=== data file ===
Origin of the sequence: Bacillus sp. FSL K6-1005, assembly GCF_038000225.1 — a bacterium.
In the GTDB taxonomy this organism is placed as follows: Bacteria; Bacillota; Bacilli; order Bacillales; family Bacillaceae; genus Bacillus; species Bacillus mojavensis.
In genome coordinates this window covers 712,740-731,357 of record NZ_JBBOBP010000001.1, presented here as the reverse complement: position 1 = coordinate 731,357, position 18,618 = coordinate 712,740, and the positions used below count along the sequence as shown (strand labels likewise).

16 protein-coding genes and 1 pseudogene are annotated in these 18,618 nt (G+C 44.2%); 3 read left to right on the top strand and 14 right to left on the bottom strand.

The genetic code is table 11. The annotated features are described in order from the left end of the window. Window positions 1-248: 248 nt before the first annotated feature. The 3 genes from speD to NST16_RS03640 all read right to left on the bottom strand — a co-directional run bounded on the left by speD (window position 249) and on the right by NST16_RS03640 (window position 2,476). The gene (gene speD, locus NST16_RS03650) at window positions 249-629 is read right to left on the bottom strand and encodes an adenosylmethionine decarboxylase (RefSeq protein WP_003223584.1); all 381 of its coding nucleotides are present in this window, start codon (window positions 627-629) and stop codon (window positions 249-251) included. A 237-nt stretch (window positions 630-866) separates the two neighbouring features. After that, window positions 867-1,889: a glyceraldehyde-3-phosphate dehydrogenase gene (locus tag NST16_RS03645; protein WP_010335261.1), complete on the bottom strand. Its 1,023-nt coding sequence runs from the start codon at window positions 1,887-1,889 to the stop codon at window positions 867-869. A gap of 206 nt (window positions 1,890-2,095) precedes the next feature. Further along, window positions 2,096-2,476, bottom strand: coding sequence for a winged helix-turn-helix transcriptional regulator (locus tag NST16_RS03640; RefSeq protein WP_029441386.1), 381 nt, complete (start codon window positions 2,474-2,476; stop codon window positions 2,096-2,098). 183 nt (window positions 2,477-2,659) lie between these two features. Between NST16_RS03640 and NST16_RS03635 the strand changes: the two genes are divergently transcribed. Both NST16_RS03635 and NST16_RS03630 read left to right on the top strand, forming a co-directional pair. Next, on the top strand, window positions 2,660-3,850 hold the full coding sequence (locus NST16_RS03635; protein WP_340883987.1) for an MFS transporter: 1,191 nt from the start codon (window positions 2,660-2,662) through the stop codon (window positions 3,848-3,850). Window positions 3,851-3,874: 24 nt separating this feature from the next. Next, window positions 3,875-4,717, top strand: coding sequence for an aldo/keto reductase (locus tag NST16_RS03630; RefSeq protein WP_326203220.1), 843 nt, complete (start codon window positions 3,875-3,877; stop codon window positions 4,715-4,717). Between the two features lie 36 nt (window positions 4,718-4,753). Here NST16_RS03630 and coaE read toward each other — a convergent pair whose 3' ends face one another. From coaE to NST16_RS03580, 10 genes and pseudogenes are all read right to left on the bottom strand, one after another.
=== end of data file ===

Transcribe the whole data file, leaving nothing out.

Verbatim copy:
Origin of the sequence: Bacillus sp. FSL K6-1005, assembly GCF_038000225.1 — a bacterium.
In the GTDB taxonomy this organism is placed as follows: Bacteria; Bacillota; Bacilli; order Bacillales; family Bacillaceae; genus Bacillus; species Bacillus mojavensis.
In genome coordinates this window covers 712,740-731,357 of record NZ_JBBOBP010000001.1, presented here as the reverse complement: position 1 = coordinate 731,357, position 18,618 = coordinate 712,740, and the positions used below count along the sequence as shown (strand labels likewise).

16 protein-coding genes and 1 pseudogene are annotated in these 18,618 nt (G+C 44.2%); 3 read left to right on the top strand and 14 right to left on the bottom strand.

The genetic code is table 11. The annotated features are described in order from the left end of the window. Window positions 1-248: 248 nt before the first annotated feature. The 3 genes from speD to NST16_RS03640 all read right to left on the bottom strand — a co-directional run bounded on the left by speD (window position 249) and on the right by NST16_RS03640 (window position 2,476). The gene (gene speD, locus NST16_RS03650) at window positions 249-629 is read right to left on the bottom strand and encodes an adenosylmethionine decarboxylase (RefSeq protein WP_003223584.1); all 381 of its coding nucleotides are present in this window, start codon (window positions 627-629) and stop codon (window positions 249-251) included. A 237-nt stretch (window positions 630-866) separates the two neighbouring features. After that, window positions 867-1,889: a glyceraldehyde-3-phosphate dehydrogenase gene (locus tag NST16_RS03645; protein WP_010335261.1), complete on the bottom strand. Its 1,023-nt coding sequence runs from the start codon at window positions 1,887-1,889 to the stop codon at window positions 867-869. A gap of 206 nt (window positions 1,890-2,095) precedes the next feature. Further along, window positions 2,096-2,476, bottom strand: coding sequence for a winged helix-turn-helix transcriptional regulator (locus tag NST16_RS03640; RefSeq protein WP_029441386.1), 381 nt, complete (start codon window positions 2,474-2,476; stop codon window positions 2,096-2,098). 183 nt (window positions 2,477-2,659) lie between these two features. Between NST16_RS03640 and NST16_RS03635 the strand changes: the two genes are divergently transcribed. Both NST16_RS03635 and NST16_RS03630 read left to right on the top strand, forming a co-directional pair. Next, on the top strand, window positions 2,660-3,850 hold the full coding sequence (locus NST16_RS03635; protein WP_340883987.1) for an MFS transporter: 1,191 nt from the start codon (window positions 2,660-2,662) through the stop codon (window positions 3,848-3,850). Window positions 3,851-3,874: 24 nt separating this feature from the next. Next, window positions 3,875-4,717, top strand: coding sequence for an aldo/keto reductase (locus tag NST16_RS03630; RefSeq protein WP_326203220.1), 843 nt, complete (start codon window positions 3,875-3,877; stop codon window positions 4,715-4,717). Between the two features lie 36 nt (window positions 4,718-4,753). Here NST16_RS03630 and coaE read toward each other — a convergent pair whose 3' ends face one another. From coaE to NST16_RS03580, 10 genes and pseudogenes are all read right to left on the bottom strand, one after another.